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i have a section of code i just dont know what to do with. it is supposed to show a dialog box to select a file and when the file is selected it outputs the results in a histograph. i have everything working except i can not figure out what variable i need to put as text2.

private int[] countLetters2()
 {
  // Count for 26 letters
  int[] count = new int[26];

  //get contents from file  
  chooser.showOpenDialog(null);
  File f = chooser.getSelectedFile();

  try
  {
   FileReader fr = new FileReader(f);
   BufferedReader br = new BufferedReader(fr);
   String s;
   while((s = br.readLine()) != null)
   {
    System.out.println(s);   <------simply to see if the reader and buffer were working

   }
  }
  catch(IOException g) {} 


  String text2 = ; <------------------------------------this is the problem

  //converts every letter to uppercase
  text2 = text2.toUpperCase();  

  //Count occurrence of each letter (case insensitive)
  for (int i = 0; i < text2.length(); i++)
  {
   char character = text2.charAt(i);

   if ((character >= 'A') && (character <= 'Z'))
   {
    count[(int)character - 65]++; // The ASCII for 'A' is 65
   }
  }
  return count; // Return the count array 
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Are you trying to provide a histograph of the whole file, or of each line? –  Thomas Langston Dec 1 '10 at 22:26
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3 Answers

Move the loop that counts characgters into the loop where you print lines. Something like

private int[] countLetters2()
 {
  // Count for 26 letters
  int[] count = new int[26];

  //get contents from file  
  chooser.showOpenDialog(null);
  File f = chooser.getSelectedFile();

  try
  {
   FileReader fr = new FileReader(f);
   BufferedReader br = new BufferedReader(fr);
   String s;
   while((s = br.readLine()) != null)
   {
    System.out.println(s);   
    //converts every letter to uppercase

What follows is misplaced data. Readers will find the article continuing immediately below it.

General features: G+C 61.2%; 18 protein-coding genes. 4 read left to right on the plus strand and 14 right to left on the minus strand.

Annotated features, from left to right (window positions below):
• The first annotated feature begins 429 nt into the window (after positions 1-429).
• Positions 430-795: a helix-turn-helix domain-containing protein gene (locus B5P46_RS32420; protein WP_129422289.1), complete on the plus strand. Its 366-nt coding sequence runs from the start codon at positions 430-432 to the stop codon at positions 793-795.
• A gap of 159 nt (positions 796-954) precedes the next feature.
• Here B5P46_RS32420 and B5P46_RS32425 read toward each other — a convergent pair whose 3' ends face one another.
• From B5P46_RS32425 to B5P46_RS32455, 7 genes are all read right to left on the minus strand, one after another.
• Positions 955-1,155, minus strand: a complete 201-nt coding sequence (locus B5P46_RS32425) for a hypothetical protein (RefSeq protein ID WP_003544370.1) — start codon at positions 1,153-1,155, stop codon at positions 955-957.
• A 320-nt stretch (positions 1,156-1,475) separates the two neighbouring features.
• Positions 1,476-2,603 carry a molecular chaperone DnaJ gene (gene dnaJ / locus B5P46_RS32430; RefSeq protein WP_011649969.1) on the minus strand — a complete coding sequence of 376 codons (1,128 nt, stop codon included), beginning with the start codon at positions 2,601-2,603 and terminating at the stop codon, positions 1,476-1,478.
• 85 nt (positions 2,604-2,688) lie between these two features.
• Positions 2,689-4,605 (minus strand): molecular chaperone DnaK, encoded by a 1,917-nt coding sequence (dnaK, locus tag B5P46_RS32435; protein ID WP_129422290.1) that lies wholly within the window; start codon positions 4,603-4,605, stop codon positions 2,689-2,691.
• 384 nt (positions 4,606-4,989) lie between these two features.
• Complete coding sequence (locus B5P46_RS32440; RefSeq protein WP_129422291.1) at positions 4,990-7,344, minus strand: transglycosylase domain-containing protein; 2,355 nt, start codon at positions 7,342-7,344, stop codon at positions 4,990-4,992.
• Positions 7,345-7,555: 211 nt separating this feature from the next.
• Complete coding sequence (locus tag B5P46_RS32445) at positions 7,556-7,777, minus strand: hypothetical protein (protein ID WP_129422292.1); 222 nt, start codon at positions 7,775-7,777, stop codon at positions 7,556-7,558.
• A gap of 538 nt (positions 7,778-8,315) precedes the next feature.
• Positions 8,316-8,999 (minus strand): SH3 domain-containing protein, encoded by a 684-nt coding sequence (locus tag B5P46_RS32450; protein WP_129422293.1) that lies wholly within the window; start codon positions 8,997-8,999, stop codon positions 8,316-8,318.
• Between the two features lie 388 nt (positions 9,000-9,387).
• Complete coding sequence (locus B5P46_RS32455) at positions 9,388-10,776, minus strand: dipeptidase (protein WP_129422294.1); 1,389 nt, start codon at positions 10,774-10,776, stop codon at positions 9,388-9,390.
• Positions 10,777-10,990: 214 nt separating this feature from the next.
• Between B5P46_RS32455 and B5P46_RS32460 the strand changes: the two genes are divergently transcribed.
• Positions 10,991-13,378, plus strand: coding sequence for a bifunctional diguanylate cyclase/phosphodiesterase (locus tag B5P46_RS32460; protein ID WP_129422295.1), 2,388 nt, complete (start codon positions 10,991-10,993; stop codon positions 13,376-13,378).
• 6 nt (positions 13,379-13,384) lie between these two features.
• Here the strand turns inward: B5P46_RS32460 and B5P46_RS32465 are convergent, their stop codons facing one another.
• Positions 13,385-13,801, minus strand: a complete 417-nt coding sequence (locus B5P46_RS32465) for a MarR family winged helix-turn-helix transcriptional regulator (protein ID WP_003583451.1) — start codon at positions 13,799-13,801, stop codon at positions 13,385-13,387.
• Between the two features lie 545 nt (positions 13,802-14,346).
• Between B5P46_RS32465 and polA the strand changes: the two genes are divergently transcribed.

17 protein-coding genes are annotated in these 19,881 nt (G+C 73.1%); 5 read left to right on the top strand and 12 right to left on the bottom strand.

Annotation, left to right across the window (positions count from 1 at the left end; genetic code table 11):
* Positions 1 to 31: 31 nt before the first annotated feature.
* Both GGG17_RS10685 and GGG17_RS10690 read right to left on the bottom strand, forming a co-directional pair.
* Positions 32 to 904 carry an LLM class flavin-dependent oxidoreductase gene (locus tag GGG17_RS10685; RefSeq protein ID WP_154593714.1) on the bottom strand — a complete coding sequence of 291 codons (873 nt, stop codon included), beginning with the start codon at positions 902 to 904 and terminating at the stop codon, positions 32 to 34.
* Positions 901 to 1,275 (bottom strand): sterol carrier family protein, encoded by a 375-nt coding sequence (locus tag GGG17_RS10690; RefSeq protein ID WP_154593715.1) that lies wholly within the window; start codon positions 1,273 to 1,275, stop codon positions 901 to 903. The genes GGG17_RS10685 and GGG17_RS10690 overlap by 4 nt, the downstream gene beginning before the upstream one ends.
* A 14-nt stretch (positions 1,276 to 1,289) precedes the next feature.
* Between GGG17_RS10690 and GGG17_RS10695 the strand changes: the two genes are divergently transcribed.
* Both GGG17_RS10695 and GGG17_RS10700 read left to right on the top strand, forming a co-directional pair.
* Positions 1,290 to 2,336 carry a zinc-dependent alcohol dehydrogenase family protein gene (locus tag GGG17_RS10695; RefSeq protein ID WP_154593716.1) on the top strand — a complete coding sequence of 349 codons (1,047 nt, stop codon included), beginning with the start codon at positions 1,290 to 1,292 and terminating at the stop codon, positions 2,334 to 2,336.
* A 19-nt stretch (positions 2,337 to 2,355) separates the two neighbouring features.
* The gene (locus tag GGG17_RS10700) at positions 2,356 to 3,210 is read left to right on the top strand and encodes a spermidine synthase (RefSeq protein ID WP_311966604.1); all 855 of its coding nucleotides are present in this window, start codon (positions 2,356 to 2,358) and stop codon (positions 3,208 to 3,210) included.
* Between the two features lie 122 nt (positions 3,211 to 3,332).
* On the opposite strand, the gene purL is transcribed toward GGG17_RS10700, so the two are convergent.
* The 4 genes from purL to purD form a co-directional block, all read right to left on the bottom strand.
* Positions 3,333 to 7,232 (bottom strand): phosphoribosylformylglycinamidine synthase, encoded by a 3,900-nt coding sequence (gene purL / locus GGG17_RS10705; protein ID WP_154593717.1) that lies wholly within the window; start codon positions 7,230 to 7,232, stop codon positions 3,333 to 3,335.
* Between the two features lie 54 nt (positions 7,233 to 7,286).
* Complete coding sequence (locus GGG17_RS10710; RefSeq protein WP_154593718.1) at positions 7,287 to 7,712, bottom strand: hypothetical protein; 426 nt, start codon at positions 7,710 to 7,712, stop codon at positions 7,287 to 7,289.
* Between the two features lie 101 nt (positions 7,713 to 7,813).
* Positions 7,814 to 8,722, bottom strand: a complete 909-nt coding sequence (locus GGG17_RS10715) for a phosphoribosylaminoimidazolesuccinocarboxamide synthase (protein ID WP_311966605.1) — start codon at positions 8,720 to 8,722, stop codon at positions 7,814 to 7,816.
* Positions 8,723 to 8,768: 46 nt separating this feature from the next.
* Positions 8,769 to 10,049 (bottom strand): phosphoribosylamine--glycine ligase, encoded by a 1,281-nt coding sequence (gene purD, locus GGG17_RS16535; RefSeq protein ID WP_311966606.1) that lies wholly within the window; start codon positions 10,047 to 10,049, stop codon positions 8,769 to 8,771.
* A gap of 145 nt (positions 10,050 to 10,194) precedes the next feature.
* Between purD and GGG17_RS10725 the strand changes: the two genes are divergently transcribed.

String text2 = s.toUpperCase();  

    //Count occurrence of each letter (case insensitive)
    for (int i = 0; i < text2.length(); i++)
    {
       char character = text2.charAt(i);

       if ((character >= 'A') && (character <= 'Z'))
       {
        count[(int)character - 65]++; // The ASCII for 'A' is 65
       }
    }
   }
  }
  catch(IOException g) {} 

  return count;
 }
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simply collect to your text2 variable inside your while loop.

         String text2 = "";
            try { FileReader fr = new FileReader(f); BufferedReader br = new BufferedReader(fr); String s="" while((s = br.readLine()) != null) {
text2+=s; 
ystem.out.println(s);

            } } catch(IOException g) {}

OR

String s = "";
            try { FileReader fr = new FileReader(f); 
            BufferedReader br = new BufferedReader(fr);
            String tmp;
            while((tmp = br.readLine()) != null) {              
                System.out.println(s);
                s += tmp;
            } } catch(IOException g) {}

            text2=tmp;
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s is null after the loop. That won't work –  Paul Dec 1 '10 at 22:26
    
just changed it so it will collect directly into you text2 –  Greg Dec 1 '10 at 22:27
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I think it makes little sense to use a BufferedReader to go through the file line by line and then go through each line character by character. That is unnecessary complicated and inefficient, given that you basically just want to iterate over all characters: this is exactly the functionality a Reader gives you in the first place.

You could greatly simplify your routine like so:

    [...]

    BufferedReader br = new BufferedReader(fr);
    for (int c; (c = br.read()) > -1;) {
        char character = Character.toUpperCase((char) c);

        if ((character >= 'A') && (character <= 'Z')) {
            count[character - 'A']++;
        }
    }
} catch (IOException g) { /* this is no good */ }

return count;

This way you get rid of text2 altogether, your code is shorter, and your program will run faster (if measurable) because the unnecessary construction of a String is dropped.

P.S.: An unrelated note: make sure you handle the case in which the user clicks "Cancel" in the file chooser dialog.

P.P.S.: Could the user inadvertenly select a directory instead of a proper file in your program? What would happen then?

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